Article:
Culture  |  

Life after The Good Place on Netflix

Spoiler alert: Season three confuses about where to next

If you’re looking for a TV show to binge on this summer, look no further than The Good Place on Netflix. The show is funny, witty and lighthearted but dares to go where few in pop culture have gone before: Hell. Literally. Set predominantly in the afterlife, The Good Place tackles the meaning of life, what it is to be a “good person”, and how to get into “The Good Place”.

Advertisement

Season one of this Netflix original comedy was released in 2016 and the critically acclaimed, highly popular show is even said to have made philosophy sexy again (Personally, I believe philosophy always has been sexy). More than such accolades, the reason to visit The Good Place is how it challenges your own understanding of where we go after we die – and what we have to do to get in.

Yes, that’s a bleak conclusion for a philosophy enthusiast.

The show follows four humans – Jason, Eleanor, Chidi and Tahani. They all died young and end up in “The Good Place”. For different reasons, each of them comes to hate being there. According to the show, entrance into The Good Place is dependent on a point system that weighs up the good and bad you did during your life. If you score over a certain number, you are allowed entry into the afterlife’s Good Place.

Played by Kristen Bell, main character Eleanor recognises early on that she doesn’t deserve to be in The Good Place. She begins the journey to become a good person with her supposed soul mate Chidi – who was a philosopher and teacher. But – spoiler alert! spoiler alert! – Eleanor comes to realise they are actually in “The Bad Place”. Introduced as the leader of The Good Place community, Michael (Ted Danson) actually turns out to be a demon who came up with the concept as an innovative way for demons to torture humans.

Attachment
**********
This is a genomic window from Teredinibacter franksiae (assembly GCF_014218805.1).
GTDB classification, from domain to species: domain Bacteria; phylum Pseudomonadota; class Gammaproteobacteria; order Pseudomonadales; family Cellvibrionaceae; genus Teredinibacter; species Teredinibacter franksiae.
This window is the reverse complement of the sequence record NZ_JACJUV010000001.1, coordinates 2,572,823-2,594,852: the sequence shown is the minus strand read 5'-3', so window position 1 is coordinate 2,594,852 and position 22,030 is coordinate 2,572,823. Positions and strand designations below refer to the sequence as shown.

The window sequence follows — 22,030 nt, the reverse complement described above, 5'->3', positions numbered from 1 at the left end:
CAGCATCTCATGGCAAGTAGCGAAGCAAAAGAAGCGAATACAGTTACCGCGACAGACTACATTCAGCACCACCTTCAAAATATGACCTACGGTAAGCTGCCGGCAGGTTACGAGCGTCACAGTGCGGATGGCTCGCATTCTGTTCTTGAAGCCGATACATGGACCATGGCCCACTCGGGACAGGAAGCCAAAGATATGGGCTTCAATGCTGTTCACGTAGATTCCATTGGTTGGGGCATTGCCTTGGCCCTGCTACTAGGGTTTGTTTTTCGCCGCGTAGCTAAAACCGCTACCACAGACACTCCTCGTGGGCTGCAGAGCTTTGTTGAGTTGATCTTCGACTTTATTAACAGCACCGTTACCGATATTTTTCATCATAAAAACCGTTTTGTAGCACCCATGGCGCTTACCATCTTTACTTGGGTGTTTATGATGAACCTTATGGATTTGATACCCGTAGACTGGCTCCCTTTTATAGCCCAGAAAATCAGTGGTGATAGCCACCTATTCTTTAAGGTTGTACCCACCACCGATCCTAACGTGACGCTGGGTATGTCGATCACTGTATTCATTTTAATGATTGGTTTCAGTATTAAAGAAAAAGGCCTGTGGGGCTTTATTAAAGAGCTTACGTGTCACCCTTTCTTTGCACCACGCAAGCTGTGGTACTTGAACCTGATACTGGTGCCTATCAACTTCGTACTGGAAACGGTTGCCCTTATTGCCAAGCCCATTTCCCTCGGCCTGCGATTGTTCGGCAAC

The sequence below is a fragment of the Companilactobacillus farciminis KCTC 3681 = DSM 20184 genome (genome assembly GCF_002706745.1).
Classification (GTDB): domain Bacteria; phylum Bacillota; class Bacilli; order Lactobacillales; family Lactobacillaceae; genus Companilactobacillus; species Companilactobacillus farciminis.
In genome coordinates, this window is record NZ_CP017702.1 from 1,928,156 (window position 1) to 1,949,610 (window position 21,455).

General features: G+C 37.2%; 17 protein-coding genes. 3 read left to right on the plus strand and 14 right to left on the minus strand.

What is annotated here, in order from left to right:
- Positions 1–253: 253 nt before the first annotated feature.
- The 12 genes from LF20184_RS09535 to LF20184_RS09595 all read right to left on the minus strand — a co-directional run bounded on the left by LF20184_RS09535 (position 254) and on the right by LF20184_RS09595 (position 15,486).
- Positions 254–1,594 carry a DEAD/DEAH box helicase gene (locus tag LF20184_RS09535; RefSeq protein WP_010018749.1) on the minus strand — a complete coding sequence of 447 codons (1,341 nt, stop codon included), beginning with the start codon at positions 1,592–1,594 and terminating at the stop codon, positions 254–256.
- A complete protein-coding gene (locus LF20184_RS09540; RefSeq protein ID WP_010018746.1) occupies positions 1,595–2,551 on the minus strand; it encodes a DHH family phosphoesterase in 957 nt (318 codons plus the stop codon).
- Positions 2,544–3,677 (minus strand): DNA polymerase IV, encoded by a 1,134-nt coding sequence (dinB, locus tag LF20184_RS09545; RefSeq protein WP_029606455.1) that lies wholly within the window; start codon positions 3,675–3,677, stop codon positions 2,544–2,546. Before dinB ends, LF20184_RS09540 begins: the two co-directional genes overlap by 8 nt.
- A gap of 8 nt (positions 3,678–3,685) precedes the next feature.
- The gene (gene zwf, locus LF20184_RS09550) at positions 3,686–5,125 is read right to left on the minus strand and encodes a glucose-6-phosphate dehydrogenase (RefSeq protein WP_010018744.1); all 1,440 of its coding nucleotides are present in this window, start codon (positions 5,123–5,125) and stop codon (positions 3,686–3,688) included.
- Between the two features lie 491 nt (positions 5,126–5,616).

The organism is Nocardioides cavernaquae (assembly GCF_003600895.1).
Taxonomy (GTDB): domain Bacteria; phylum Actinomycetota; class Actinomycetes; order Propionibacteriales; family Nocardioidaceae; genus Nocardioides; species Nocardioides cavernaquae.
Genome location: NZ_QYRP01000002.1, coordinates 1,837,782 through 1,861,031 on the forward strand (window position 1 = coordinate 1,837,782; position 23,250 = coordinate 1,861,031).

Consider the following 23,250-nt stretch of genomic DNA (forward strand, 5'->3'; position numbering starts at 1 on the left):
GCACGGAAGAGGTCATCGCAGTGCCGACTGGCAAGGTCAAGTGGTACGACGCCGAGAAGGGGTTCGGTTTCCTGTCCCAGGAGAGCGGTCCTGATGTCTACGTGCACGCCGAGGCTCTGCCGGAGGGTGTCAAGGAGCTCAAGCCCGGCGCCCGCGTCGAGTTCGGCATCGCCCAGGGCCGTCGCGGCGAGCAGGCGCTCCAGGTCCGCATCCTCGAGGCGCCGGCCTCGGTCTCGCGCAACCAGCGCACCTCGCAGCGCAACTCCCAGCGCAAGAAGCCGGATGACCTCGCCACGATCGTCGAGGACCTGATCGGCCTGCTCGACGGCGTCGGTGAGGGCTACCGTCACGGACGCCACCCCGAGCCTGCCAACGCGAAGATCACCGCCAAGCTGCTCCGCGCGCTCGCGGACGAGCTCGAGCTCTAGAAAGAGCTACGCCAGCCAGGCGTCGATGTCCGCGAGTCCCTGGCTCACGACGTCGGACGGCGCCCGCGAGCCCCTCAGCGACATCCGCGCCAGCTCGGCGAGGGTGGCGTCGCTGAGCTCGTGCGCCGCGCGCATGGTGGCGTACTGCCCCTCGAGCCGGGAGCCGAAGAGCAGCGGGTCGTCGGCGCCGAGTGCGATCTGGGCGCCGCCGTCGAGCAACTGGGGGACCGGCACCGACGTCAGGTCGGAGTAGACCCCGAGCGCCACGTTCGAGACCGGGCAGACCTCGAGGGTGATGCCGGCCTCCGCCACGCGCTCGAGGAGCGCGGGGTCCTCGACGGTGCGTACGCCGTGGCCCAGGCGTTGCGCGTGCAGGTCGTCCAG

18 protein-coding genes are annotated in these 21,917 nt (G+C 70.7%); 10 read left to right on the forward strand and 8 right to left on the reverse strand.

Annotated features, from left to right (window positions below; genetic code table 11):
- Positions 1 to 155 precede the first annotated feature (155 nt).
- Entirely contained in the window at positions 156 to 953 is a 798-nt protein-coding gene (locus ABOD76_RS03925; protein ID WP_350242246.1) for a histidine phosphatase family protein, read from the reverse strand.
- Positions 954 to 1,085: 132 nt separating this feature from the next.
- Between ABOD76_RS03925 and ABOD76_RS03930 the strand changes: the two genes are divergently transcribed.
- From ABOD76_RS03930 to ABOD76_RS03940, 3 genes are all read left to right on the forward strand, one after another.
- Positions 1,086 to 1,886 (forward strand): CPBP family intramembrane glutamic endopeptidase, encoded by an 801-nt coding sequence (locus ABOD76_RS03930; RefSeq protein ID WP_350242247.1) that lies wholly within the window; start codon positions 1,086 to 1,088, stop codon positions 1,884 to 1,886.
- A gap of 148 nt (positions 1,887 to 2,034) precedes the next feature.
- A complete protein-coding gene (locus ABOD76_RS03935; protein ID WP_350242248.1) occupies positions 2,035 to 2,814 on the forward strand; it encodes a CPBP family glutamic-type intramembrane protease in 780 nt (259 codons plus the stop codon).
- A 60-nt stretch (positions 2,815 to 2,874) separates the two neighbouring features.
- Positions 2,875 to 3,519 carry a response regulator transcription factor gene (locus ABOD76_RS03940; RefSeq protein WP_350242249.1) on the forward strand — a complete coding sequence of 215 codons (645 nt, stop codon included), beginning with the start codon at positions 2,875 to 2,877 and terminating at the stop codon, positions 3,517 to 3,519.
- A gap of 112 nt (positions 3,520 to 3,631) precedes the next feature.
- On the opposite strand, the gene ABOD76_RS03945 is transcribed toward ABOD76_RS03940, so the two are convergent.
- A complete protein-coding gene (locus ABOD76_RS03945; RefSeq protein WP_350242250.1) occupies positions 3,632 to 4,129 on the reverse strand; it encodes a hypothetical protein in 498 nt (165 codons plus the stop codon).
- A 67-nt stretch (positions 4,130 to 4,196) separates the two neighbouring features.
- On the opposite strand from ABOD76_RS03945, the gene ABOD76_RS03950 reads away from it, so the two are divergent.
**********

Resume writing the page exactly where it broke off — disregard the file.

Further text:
All four humans have failed to live lives that get them access into the real Good Place, even though one was an esteemed philosopher and an another was a notorious philanthropist. Such a stark realisation prompts them to ask the obvious question: “if these people didn’t get into The Good Place, how do you get in?”

Jump to season three and the reality of the point system during human life begins to expose itself as faulty.

In a philosophy class on earth, Chidi publicly breaks down and unpacks the problem humanity faces. He lists the three main schools of ethical thought: Virtue ethics, the idea that it is the character of the person, and their intention, that dictates whether an action is ethical or not; Deontology, that there are a set of rules and each action has inherit rightness or wrongness regardless of the intent or outcome; and Consequentialism, that it is the outcome of the action that matters; if the outcome is good for the wider population, then it is an ethical action.

But Chidi then summarises that actually none of that matters and the show’s main quartet are still going to The Bad Place. Yes, that’s a bleak conclusion for a philosophy enthusiast.

Enter the character of Doug Forcett (Michael McKean), the only human who has correctly guessed what the afterlife is. As a result, he is trying to live a perfect life to get enough points to enter The Good Place.

You might expect Doug to be an extraordinary, compassionate and happy person. But he turns out to be kind of pathetic, sniffling and miserable, constantly paranoid and bending to the will of others with the desire to make them happy. Doug gives his shoe away because a child says it would make him happy; he mourns the life of a snail, and panics after forgetting to offer guests a drink ten minutes into their arrival. He has become a “happiness pump”, someone mindlessly doing things to make others happy at his own expense. Doug has no conviction about each action besides a fear of The Bad Place, and the desire to earn enough points to enter The Good Place.